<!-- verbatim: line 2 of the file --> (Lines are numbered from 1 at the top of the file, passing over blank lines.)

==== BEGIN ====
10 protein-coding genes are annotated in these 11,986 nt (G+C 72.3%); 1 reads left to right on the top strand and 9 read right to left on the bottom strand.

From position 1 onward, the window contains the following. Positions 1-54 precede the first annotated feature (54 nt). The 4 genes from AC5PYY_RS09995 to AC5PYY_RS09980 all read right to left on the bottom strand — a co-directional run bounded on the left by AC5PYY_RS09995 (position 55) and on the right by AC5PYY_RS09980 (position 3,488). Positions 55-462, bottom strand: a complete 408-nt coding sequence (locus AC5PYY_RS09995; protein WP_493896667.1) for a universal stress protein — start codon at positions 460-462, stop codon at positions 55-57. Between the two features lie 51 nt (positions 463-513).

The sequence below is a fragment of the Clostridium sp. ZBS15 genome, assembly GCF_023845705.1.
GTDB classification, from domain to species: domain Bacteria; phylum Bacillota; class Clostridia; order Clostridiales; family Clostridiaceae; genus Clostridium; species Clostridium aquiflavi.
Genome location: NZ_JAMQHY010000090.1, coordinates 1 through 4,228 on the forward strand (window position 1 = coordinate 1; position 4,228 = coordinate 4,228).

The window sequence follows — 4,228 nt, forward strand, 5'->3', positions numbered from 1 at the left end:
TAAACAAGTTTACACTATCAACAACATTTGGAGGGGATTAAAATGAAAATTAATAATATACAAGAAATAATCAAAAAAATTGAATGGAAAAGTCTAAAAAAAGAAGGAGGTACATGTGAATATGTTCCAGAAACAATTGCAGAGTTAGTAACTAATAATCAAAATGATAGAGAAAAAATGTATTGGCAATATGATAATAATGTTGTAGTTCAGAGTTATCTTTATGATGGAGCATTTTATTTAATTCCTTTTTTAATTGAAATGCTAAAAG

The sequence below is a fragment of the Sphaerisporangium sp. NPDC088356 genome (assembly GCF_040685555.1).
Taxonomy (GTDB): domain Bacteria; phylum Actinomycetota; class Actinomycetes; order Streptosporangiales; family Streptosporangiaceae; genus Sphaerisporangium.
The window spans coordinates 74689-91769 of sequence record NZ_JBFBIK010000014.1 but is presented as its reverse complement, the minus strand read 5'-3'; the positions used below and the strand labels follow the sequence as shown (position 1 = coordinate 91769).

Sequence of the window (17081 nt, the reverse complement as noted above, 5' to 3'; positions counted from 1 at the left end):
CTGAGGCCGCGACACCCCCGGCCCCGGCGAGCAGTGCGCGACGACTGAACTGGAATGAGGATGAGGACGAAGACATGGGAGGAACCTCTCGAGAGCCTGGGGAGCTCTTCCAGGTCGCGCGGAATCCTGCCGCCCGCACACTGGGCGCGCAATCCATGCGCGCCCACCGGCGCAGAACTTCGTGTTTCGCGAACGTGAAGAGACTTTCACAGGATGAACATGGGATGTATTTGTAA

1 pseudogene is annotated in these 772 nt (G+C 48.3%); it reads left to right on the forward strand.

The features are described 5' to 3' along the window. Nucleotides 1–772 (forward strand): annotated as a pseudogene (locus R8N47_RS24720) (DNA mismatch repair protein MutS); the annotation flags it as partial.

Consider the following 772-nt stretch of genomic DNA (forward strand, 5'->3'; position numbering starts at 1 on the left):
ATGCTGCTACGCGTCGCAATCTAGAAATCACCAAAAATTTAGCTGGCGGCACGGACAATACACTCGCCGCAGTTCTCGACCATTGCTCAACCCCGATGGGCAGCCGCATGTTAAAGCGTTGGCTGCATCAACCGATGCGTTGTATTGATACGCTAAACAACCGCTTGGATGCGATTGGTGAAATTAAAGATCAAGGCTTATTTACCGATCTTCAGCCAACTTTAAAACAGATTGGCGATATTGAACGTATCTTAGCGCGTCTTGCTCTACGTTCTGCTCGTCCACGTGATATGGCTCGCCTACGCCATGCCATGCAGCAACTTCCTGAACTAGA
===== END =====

From position 1 onward, the window contains the following. Positions 1-54 precede the first annotated feature (54 nt). The 4 genes from AC5PYY_RS09995 to AC5PYY_RS09980 all read right to left on the bottom strand — a co-directional run bounded on the left by AC5PYY_RS09995 (position 55) and on the right by AC5PYY_RS09980 (position 3,488). Positions 55-462, bottom strand: a complete 408-nt coding sequence (locus AC5PYY_RS09995; protein WP_493896667.1) for a universal stress protein — start codon at positions 460-462, stop codon at positions 55-57. Between the two features lie 51 nt (positions 463-513).